- The Berkley Research Group Analysis of NASEM report:
- “The Panel Put Policy-Making Before Patient Need: An Independent Analysis of the FDA-Commissioned NASEM Report…”
In the United States, the Food and Drug Administration (“FDA”) oversees the approval, marketing, and labeling of prescription drugs. However, it is the right and the duty of the physician to prescribe what he or she thinks is best for the patient. In its Code of Medical Ethics, the American Medical Association (AMA) states:
“The practice of medicine, and its embodiment in the clinical encounter between a patient and a physician, is fundamentally a moral activity that arises from the imperative to care for patients and to alleviate suffering. The relationship between a patient and a physician is based on trust, which gives rise to physicians’ ethical responsibility to place patients’ welfare above the physicians’ own self-interest or obligations to others, to use sound medical judgment on patients’ behalf, and to advocate for their patients’ welfare.”
Consistent with this principle, U.S. law prohibits the invasion of the FDA into the purview of the physician, as the FDA is not purposed to regulate the practice of medicine or to otherwise interfere with a doctor’s care of a patient. It is well-recognized that flexibility and respect for physicians’ autonomy in caring for patients is “crucial for (doctors] to be able to judge what is best for each individual patient and to provide effective medical care of the highest quality.” Indeed, as recently as November 2020, the AMA “confirm[ed] its strong support for the autonomous clinical decision-making authority of a physician,” and reaffirmed that it “strongly opposes the FDA’s intrusion into the practice of medicine by making decisions for individual care.”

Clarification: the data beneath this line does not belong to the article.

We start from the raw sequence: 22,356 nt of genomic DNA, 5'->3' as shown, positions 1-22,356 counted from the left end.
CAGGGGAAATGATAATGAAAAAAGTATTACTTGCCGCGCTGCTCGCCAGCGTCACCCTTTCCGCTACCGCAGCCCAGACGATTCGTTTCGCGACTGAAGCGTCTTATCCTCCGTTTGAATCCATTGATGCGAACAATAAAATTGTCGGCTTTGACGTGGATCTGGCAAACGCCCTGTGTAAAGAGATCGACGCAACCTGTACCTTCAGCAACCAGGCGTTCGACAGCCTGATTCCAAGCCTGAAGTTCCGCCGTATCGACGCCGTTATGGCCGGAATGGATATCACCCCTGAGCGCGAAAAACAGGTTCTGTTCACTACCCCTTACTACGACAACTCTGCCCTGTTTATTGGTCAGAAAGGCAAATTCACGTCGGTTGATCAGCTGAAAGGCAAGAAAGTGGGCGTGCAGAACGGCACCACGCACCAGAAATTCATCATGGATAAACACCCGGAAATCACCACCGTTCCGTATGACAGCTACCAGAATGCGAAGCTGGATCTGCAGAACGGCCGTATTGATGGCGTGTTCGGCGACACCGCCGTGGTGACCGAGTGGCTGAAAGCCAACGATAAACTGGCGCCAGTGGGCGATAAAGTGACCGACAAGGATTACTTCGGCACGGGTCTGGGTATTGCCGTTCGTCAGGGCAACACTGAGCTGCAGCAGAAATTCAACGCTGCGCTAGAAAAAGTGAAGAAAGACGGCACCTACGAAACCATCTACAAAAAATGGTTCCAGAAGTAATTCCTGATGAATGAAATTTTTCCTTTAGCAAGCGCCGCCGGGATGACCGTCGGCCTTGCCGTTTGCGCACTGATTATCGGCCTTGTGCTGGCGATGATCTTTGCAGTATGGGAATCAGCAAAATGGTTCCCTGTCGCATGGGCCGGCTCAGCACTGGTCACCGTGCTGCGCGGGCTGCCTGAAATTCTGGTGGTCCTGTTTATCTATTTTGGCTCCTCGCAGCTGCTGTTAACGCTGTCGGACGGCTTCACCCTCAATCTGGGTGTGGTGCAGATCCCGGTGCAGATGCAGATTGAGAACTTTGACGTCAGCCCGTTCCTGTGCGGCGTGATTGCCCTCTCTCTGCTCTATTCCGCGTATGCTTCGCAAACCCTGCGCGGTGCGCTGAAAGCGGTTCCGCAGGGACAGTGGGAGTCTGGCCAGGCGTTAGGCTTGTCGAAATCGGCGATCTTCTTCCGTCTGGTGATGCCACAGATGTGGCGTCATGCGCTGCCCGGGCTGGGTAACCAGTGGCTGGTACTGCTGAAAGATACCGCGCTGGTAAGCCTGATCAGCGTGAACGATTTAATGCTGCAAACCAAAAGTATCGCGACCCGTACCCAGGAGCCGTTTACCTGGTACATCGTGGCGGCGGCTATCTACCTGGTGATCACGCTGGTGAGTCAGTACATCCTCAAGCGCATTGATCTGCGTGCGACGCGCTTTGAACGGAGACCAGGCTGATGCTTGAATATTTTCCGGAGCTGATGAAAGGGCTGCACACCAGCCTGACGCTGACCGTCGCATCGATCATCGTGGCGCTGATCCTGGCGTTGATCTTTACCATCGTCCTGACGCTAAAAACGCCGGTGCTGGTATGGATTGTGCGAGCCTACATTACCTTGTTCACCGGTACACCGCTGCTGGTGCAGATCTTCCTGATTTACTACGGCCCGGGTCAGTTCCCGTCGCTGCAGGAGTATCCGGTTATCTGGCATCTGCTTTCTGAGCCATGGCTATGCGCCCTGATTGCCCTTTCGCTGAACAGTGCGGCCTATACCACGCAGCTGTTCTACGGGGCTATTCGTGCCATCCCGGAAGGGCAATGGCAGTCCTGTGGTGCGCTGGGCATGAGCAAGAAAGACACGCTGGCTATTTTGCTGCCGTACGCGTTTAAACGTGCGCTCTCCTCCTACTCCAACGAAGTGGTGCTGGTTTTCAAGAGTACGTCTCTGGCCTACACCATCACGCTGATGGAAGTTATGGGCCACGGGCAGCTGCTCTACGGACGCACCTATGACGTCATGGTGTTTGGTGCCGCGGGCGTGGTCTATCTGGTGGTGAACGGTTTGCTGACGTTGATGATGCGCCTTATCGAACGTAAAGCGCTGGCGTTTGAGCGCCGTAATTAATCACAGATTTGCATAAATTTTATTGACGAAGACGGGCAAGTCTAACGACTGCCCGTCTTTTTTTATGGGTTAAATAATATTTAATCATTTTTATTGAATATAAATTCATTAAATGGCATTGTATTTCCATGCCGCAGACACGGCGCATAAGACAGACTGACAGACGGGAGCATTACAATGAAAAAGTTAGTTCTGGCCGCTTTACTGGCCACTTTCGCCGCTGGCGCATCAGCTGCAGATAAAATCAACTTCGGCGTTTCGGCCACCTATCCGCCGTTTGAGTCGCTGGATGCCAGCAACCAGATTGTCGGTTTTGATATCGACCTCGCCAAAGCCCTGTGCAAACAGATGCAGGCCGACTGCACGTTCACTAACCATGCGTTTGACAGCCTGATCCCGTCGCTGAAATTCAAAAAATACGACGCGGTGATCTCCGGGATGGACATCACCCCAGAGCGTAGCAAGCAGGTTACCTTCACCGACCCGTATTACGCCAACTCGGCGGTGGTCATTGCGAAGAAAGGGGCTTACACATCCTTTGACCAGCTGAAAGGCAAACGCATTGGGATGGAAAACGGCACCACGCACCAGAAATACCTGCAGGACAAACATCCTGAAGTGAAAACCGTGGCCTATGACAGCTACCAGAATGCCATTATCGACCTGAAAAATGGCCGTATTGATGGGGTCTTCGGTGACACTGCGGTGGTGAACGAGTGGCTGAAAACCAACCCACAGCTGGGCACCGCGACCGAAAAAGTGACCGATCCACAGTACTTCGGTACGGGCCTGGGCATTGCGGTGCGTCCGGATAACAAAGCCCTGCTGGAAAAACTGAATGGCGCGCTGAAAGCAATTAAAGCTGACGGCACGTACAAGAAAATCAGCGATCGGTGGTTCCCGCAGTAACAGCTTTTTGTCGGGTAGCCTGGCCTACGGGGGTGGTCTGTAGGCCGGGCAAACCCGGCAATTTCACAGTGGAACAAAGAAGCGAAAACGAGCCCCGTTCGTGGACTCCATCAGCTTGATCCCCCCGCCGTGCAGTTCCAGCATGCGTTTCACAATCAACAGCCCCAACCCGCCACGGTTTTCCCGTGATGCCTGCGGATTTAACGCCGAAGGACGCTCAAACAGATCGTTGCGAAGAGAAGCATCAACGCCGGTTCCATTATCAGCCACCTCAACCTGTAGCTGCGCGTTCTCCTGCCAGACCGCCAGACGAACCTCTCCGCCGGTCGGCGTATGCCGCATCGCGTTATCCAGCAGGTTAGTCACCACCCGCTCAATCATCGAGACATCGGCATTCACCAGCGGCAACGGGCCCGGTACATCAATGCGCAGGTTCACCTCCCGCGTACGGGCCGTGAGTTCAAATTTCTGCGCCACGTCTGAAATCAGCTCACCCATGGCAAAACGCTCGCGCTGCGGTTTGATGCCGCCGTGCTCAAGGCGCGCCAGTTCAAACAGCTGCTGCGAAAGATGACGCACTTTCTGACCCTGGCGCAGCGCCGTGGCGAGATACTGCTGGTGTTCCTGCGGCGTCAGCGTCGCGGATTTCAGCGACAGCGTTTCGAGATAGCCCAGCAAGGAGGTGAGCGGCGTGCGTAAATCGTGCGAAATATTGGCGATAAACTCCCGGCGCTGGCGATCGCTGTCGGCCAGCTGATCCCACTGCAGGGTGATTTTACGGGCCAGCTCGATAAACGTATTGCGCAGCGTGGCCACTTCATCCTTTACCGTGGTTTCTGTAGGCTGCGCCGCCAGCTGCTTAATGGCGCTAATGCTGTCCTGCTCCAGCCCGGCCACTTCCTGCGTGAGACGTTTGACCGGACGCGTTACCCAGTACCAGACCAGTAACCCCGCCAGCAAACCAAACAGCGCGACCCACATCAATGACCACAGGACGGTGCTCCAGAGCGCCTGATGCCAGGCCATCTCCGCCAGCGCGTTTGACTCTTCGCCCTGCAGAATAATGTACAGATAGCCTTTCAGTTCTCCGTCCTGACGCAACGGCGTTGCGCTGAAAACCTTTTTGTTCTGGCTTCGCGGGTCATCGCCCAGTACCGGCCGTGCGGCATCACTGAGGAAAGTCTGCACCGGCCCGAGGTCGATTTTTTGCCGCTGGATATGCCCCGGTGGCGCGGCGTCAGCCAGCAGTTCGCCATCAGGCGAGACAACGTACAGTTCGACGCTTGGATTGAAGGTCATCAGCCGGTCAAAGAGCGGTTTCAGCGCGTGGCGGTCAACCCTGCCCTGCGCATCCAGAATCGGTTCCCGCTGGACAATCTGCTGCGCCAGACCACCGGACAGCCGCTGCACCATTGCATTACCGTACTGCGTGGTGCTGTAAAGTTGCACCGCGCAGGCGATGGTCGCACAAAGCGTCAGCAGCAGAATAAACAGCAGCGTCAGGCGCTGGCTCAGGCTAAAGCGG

Despite its mandate to respect prescribers’ autonomy, the FDA recently commissioned a report setting forth recommendations that constitute an intrusion into a physician’s ability to practice medicine and to meet his or her patient’s needs. On July 1, 2020, the National Academies of Sciences, Engineering, and Medicine (“NASEM”) published The Clinical Utility of Compounded Bioidentical Hormone Therapy: A Review of Safety, Efficacy, and Use (the “NASEM Report” or the “Report”), wherein NASEM received a directive from the FDA to “assess the clinical utility of treating patients with compounded bioidentical hormone therapy (“CBHT”). Specifically, the FDA commissioned
As detailed throughout this white paper, cBHT is used for a variety of medically necessary reasons by patients across the U.S. Continued access to CBHT is critical to patient health and well-being.
While there are opportunities for improving BHT compounding practices, such as establishing clearer guidelines for patient monitoring, the NASEM Report does not provide an accurate or complete lens through which these opportunities can be evaluated. Rather, the NASEM Report offers a biased perspective of CBHT, promulgated by a Committee with practically no patient-facing experience with hormone therapy and guided by a regulatory body with a clear interest in either bringing compounding under its purview or effectively prohibiting the practice of CBHT altogether.